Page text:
The 2009 attack was just one in a long line of terrorist attacks attributed to the organization. In August 2007, Jundallah kidnapped 21 Iranian truck drivers. In December 2008, it captured and executed 16 Iranian border guards -- the gruesome killings were filmed, in a stark echo of the decapitation of American businessman Nick Berg in Iraq at the hands of al Qaeda's Abu Musab al-Zarqawi. In July 2010, Jundallah conducted a twin suicide bombing in Zahedan outside a mosque, killing dozens of people, including members of the Islamic Revolutionary Guard Corps.
The State Department aggressively denies that the U.S. government had or has any ties to Jundallah. "We have repeatedly stated, and reiterate again that the United States has not provided support to Jundallah," a spokesman wrote in an email to the Wall Street Journal, following Jundallah's designation as a terrorist organization. "The United States does not sponsor any form of terrorism. We will continue to work with the international community to curtail support for terrorist organizations and prevent violence against innocent civilians. We have also encouraged other governments to take comparable actions against Jundallah."
A spate of stories in 2007 and 2008, including a report by ABC News and a New Yorker article, suggested that the United States was offering covert support to Jundallah. The issue has now returned to the spotlight with the string of assassinations of Iranian nuclear scientists and has outraged serving and retired intelligence officers who fear that Israeli operations are endangering American lives.
"This certainly isn't the first time this has happened, though it's the worst case I've heard of," former Centcom chief and retired Gen. Joe Hoar said of the Israeli operation upon being informed of it. "But while false-flag operations are hardly new, they're extremely dangerous. You're basically using your friendship with an ally for your own purposes. Israel is playing with fire. It gets us involved in their covert war, whether we want to be involved or not."
The Israeli operation left a number of recently retired CIA officers sputtering in frustration. "It's going to be pretty hard for the U.S. to distance itself from an Israeli attack on Iran with this kind of thing going on," one of them told me.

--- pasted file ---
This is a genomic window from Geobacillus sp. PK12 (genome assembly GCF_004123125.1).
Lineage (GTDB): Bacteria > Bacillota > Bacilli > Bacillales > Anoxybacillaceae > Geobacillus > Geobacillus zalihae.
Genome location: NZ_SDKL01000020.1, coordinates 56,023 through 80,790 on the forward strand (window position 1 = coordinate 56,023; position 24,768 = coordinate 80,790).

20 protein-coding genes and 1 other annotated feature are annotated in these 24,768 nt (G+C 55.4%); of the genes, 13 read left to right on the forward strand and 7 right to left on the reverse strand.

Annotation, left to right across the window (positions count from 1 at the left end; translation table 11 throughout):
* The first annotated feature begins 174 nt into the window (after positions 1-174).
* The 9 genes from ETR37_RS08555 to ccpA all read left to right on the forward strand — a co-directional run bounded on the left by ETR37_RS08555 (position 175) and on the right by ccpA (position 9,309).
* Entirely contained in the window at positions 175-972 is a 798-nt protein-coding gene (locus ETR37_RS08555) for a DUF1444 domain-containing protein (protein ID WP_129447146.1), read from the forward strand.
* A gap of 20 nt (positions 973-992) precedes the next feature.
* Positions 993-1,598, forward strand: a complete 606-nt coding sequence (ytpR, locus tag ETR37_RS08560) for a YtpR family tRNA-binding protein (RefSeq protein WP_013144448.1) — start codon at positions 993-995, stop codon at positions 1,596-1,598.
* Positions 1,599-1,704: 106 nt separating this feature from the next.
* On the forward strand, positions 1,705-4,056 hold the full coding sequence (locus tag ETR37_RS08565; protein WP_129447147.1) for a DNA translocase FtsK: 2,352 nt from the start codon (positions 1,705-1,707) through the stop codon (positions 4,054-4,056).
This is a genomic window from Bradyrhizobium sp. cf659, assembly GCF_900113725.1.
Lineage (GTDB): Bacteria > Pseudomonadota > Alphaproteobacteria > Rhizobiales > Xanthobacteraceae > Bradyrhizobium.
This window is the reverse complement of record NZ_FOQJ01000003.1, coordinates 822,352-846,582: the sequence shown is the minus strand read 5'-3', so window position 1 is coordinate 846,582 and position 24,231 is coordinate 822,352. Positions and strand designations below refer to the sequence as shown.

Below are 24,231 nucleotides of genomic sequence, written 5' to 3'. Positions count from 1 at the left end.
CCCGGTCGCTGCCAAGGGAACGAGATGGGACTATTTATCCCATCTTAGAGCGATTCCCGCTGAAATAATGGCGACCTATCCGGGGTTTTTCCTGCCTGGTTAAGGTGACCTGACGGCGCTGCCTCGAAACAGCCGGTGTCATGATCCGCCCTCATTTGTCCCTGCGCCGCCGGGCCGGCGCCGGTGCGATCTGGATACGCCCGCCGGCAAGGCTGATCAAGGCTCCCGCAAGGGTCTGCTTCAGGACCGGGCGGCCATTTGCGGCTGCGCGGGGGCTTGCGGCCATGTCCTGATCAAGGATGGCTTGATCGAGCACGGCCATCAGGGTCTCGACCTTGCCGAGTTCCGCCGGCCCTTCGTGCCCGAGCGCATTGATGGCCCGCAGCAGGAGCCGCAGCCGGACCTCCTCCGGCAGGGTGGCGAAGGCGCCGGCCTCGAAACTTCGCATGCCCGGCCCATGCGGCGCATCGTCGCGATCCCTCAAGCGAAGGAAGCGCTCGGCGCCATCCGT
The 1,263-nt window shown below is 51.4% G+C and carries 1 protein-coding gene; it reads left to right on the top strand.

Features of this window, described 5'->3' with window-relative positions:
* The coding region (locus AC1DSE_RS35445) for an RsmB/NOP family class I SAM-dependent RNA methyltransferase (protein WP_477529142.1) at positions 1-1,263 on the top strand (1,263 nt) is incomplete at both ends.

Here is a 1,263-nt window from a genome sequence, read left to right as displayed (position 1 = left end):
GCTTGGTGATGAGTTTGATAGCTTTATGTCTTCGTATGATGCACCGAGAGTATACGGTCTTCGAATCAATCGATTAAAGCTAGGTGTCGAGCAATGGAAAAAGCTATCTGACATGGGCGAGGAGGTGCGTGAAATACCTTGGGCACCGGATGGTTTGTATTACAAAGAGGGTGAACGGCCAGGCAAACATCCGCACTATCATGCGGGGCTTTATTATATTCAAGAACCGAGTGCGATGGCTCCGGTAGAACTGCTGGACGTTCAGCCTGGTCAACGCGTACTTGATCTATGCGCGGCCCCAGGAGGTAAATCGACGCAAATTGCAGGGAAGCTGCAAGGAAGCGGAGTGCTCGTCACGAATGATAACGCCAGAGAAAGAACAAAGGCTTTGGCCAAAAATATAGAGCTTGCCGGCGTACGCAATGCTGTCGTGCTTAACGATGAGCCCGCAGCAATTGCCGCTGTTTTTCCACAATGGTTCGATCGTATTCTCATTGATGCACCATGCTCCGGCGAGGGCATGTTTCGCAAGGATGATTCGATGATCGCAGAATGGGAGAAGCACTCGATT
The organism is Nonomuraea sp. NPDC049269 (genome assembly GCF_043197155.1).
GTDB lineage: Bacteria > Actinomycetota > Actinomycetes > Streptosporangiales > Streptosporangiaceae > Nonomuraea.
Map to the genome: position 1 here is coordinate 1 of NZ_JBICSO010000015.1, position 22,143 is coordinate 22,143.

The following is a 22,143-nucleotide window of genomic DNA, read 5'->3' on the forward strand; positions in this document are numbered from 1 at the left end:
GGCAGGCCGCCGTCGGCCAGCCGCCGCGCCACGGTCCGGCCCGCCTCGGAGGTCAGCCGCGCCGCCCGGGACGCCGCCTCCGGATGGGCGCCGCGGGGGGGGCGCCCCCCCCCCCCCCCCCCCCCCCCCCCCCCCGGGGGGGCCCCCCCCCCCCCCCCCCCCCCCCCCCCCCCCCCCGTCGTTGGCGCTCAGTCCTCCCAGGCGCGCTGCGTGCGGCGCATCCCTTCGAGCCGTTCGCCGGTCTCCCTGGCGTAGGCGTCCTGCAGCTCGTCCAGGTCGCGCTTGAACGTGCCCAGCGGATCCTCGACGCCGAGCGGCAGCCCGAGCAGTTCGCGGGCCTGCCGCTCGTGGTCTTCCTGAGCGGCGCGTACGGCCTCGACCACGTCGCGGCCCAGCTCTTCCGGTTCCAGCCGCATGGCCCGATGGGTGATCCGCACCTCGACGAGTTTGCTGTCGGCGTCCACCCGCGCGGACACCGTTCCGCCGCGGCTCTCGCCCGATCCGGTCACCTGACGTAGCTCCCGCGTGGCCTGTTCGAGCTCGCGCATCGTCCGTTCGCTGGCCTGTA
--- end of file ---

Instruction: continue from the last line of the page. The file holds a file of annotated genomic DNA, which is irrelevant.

Jundallah head Abdolmalek Rigi was captured by Iran in February 2010. Although initial reports claimed that he was captured by the Iranians after taking a flight from Dubai to Kyrgyzstan, a retired intelligence officer with knowledge of the incident told me that Rigi was detained by Pakistani intelligence officers in Pakistan. The officer said that Rigi was turned over to the Iranians after the Pakistani government informed the United States that it planned to do so. The United States, this officer said, did not raise objections to the Pakistani decision.
Iran, meanwhile, has consistently claimed that Rigi was snatched from under the eyes of the CIA, which it alleges supported him. "It doesn't matter," the former intelligence officer said of Iran's charges. "It doesn't matter what they say. They know the truth."
Rigi was interrogated, tried, and convicted by the Iranians and hanged on June 20, 2010. Prior to his execution, Rigi claimed in an interview with Iranian media -- which has to be assumed was under duress -- that he had doubts about U.S. sponsorship of Jundallah. He recounted an alleged meeting with "NATO officials" in Morocco in 2007 that raised his suspicions. "When we thought about it we came to the conclusion that they are either Americans acting under NATO cover or Israelis," he said.
While many of the details of Israel's involvement with Jundallah are now known, many others still remain a mystery -- and are likely to remain so. The CIA memos of the incident have been "blue bordered," meaning that they were circulated to senior levels of the broader U.S. intelligence community as well as senior State Department officials.
What has become crystal clear, however, is the level of anger among senior intelligence officials about Israel's actions. "This was stupid and dangerous," the intelligence official who first told me about the operation said. "Israel is supposed to be working with us, not against us. If they want to shed blood, it would help a lot if it was their blood and not ours. You know, they're supposed to be a strategic asset. Well, guess what? There are a lot of people now, important people, who just don't think that's true."